Thursday, August 27, 2009

The Daring Bakers: Dobos Torte

I posted a few days ago about the baking slump I'm in. I've said it before, and I'll say it again: dieting is bad for baking mojo. So much of the fun of baking is sucked out of the experience when you can't fully enjoy the finished product! Or, in the case of these mini Dobos Tortes, when you enjoy too much of the finished product and then feel massive pangs of guilt. (What? Chocolate buttercream isn't one of the healthy foodgroups? Surely you jest.)

So yes, it was with a heavy heart and a hungry stomach that I made these chocolate and hazelnut layer cakes. I wanted to save a little work so I made a half batch, but my first attempt fatally stuck to the parchment (don't believe anyone who tells you not to grease and flour your parchment! THAT WAY DISASTER LIES) so I ended up making it twice, equaling a full batch in the end.

My mini cake layers were brushed with a hazelnut-infused simple syrup, to add some moisture and a nice subtle nutty taste. For the chocolate buttercream I used unsweetened chocolate, to give it a deeper flavor, which was intensified by the chocolate ganache glaze. I omitted the traditional caramel-glazed cake slices on top, opting instead for a hazelnut praline that was formed into shapes and also crushed. The crushed praline added a really nice--and necessary--crunch to the cake without being too overwhelmingly hard to chew.

My original plan was to go big--12 layers! 20!--but they turned out a bit thicker than planned, and I opted to scale the layers to the size of the 3" cakes. So I ended up with 6 layers of cake, which still looked lovely and impressive when cut. All in all, tasty little cakes with a delicious flavor profile. Perhaps in another life, at another time, with another diet program, we shall meet again...and next time, I'm coming with a fork.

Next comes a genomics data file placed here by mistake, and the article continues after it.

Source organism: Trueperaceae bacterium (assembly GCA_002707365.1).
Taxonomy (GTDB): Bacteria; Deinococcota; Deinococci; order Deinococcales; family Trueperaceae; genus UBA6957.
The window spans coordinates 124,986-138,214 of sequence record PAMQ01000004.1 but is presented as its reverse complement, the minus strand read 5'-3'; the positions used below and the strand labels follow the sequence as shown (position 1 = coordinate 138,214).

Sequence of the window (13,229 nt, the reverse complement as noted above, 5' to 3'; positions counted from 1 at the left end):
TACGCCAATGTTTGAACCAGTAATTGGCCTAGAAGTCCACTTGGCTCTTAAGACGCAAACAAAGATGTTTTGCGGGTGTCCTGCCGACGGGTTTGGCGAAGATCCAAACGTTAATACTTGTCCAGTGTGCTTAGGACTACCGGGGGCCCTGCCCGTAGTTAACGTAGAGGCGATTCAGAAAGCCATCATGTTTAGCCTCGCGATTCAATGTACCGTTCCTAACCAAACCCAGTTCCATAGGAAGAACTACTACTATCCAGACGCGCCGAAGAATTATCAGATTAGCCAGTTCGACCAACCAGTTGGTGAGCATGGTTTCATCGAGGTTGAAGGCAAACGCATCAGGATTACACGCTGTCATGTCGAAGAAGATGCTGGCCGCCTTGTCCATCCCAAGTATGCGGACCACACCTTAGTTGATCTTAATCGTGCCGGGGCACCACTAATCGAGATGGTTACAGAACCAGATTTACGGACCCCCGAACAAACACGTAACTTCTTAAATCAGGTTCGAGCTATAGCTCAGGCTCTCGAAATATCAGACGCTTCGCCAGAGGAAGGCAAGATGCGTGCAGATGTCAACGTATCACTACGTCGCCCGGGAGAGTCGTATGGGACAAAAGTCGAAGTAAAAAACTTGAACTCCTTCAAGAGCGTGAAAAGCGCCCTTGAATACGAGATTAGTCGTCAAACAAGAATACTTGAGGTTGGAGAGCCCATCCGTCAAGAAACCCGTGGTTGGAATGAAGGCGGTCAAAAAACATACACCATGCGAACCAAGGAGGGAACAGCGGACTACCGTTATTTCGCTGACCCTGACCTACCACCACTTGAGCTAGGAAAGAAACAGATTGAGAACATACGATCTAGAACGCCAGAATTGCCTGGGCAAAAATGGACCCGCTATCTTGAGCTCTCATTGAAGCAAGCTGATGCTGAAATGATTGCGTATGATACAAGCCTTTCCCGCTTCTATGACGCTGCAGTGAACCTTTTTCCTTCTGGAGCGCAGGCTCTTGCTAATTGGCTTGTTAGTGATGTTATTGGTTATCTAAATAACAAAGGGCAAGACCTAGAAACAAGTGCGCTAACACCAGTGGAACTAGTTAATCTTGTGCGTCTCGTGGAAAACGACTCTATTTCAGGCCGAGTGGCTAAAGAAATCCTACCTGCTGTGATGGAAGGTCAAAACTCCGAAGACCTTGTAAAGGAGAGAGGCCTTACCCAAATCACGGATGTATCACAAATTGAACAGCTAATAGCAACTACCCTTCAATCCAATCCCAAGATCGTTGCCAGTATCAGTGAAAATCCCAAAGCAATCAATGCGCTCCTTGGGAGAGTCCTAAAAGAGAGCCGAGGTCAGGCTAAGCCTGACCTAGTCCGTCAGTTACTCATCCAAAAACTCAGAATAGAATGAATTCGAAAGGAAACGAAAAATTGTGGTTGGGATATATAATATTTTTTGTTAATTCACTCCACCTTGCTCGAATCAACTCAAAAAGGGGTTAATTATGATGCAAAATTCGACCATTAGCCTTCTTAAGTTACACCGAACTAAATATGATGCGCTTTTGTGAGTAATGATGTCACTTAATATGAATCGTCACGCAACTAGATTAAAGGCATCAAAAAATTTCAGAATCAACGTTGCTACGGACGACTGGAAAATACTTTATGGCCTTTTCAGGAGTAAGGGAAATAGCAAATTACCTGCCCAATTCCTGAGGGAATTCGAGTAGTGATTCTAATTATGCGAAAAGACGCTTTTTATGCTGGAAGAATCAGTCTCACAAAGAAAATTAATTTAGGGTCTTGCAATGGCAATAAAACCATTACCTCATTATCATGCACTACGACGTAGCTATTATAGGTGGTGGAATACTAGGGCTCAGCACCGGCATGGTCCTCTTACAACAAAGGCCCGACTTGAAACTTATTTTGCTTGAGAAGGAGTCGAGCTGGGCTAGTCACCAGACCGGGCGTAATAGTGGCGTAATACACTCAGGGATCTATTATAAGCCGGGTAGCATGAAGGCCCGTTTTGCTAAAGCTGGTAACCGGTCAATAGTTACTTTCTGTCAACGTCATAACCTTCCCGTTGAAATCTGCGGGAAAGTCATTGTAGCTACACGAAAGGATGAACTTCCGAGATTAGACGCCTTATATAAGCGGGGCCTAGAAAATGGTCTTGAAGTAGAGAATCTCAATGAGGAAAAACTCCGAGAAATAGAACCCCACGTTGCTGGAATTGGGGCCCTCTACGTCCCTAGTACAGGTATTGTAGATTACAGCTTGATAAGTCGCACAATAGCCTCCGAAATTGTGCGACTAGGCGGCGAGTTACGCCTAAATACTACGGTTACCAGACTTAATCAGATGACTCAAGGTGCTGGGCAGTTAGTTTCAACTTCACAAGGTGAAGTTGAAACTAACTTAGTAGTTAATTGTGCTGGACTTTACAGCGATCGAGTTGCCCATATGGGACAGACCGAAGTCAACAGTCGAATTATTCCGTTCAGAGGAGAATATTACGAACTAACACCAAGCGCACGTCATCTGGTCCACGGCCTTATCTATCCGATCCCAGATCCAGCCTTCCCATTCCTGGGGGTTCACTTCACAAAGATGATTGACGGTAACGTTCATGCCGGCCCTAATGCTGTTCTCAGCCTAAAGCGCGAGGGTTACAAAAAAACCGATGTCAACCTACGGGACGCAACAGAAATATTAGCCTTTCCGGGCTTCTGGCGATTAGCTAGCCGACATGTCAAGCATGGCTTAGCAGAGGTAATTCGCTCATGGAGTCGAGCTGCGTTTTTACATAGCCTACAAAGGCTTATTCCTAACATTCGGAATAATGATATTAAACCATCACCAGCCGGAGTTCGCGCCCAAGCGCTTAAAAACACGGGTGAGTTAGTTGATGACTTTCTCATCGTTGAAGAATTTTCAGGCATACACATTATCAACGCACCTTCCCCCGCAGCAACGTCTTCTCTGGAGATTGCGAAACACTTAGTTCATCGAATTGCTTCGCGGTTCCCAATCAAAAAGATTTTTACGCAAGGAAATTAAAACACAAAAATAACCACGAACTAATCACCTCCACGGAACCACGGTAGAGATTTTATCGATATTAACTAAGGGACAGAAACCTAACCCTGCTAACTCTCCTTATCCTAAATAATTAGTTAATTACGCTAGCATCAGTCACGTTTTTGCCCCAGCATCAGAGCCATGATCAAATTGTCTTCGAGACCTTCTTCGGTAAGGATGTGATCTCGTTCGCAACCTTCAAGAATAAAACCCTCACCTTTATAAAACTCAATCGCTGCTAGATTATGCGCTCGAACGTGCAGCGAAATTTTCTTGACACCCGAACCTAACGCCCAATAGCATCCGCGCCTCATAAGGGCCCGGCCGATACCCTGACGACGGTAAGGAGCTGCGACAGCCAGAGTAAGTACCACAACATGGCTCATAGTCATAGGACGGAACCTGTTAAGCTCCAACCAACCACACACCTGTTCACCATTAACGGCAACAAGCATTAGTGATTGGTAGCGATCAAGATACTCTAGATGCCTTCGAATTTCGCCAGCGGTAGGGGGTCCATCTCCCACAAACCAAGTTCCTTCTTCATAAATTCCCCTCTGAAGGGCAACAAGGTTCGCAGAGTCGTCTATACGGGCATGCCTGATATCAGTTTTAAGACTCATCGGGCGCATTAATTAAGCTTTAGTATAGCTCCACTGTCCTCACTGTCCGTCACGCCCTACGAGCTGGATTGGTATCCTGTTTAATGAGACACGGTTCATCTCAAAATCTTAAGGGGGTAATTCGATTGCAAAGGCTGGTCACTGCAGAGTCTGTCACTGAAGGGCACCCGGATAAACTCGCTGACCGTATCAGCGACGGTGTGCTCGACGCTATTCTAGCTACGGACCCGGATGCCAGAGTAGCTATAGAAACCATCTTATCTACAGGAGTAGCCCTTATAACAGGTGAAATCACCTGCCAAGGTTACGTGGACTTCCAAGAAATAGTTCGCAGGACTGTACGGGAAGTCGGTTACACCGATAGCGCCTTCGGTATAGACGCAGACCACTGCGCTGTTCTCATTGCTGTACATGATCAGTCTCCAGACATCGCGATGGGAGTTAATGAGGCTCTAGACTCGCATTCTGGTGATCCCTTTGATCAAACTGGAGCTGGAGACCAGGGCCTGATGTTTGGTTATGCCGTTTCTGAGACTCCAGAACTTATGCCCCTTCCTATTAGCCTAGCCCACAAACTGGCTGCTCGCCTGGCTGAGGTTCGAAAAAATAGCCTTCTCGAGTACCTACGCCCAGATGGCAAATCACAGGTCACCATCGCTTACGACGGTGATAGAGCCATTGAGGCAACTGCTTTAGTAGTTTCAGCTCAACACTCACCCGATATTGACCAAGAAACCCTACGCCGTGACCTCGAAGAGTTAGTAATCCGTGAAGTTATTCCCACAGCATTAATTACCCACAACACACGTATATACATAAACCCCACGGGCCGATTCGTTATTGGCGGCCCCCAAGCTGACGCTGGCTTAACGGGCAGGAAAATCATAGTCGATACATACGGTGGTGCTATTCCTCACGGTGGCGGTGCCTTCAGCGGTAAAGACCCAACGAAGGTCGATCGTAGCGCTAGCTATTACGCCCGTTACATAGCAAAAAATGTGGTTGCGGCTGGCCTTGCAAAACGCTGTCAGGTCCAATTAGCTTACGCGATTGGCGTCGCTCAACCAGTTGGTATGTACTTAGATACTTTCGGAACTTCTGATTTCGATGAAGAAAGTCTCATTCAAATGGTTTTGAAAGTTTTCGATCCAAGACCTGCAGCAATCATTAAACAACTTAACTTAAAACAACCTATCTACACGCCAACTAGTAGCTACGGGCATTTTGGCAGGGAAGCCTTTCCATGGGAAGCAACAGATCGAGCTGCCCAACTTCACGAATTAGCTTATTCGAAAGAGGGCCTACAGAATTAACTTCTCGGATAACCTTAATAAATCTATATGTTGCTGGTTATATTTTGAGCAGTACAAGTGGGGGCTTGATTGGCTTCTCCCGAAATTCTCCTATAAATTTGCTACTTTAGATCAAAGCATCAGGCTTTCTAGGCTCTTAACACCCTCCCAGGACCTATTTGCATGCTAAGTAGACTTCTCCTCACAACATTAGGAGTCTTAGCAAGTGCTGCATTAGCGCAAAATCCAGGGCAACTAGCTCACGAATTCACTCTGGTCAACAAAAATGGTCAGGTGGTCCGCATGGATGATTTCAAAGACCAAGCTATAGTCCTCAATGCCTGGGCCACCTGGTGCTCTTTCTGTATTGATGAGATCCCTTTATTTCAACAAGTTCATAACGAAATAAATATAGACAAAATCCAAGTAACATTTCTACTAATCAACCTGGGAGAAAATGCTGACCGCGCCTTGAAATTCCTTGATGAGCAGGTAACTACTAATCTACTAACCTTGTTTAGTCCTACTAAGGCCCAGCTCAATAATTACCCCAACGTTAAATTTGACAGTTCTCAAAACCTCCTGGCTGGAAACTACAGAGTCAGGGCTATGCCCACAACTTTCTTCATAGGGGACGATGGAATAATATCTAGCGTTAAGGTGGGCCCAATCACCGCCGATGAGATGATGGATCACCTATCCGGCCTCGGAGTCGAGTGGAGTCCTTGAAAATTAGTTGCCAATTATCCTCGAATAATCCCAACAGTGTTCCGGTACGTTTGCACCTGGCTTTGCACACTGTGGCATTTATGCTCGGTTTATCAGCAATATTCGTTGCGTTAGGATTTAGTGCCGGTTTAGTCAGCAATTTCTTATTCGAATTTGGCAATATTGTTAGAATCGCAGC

The August 2009 Daring Bakers' challenge was hosted by Angela of A Spoonful
of Sugar and Lorraine of Not Quite Nigella. They chose the spectacular Dobos
Torte based on a recipe from Rick Rodgers' cookbook Kaffeehaus: Exquisite
Desserts from the Classic Caffés of Vienna, Budapest, and Prague.


Sponge cake layers

* 6 large eggs, separated, at room temperature
* 1 1/3 cups (162g) confectioner's (icing) sugar, divided
* 1 teaspoon (5ml) vanilla extract
* 1 cup plus 2 tablespoons (112g) sifted cake flour (SUBSTITUTE 95g plain flour + 17g cornflour (cornstarch) sifted together)
* pinch of salt

Chocolate Buttercream

* 4 large eggs, at room temperature
* 1 cup (200g) caster (ultrafine or superfine white) sugar
* 4oz (110g) bakers chocolate or your favourite dark chocolate, finely chopped
* 2 sticks plus 2 tablespoons (250g) unsalted butter, at room temperature.

Caramel topping

* 1 cup (200g) caster (superfine or ultrafine white) sugar
* 12 tablespoons (180 ml) water
* 8 teaspoons (40 ml) lemon juice
* 1 tablespoon neutral oil (e.g. grapeseed, rice bran, sunflower)

Finishing touches

* a 7” cardboard round
* 12 whole hazelnuts, peeled and toasted
* ½ cup (50g) peeled and finely chopped hazelnuts

Directions for the sponge layers:

NB. The sponge layers can be prepared in advance and stored interleaved with parchment and well-wrapped in the fridge overnight.

1.Position the racks in the top and centre thirds of the oven and heat to 400F (200C).
2.Cut six pieces of parchment paper to fit the baking sheets. Using the bottom of a 9" (23cm) springform tin as a template and a dark pencil or a pen, trace a circle on each of the papers, and turn them over (the circle should be visible from the other side, so that the graphite or ink doesn't touch the cake batter.)
3.Beat the egg yolks, 2/3 cup (81g) of the confectioner's (icing) sugar, and the vanilla in a medium bowl with a mixer on high speed until the mixture is thick, pale yellow and forms a thick ribbon when the beaters are lifted a few inches above the batter, about 3 minutes. (You can do this step with a balloon whisk if you don't have a mixer.)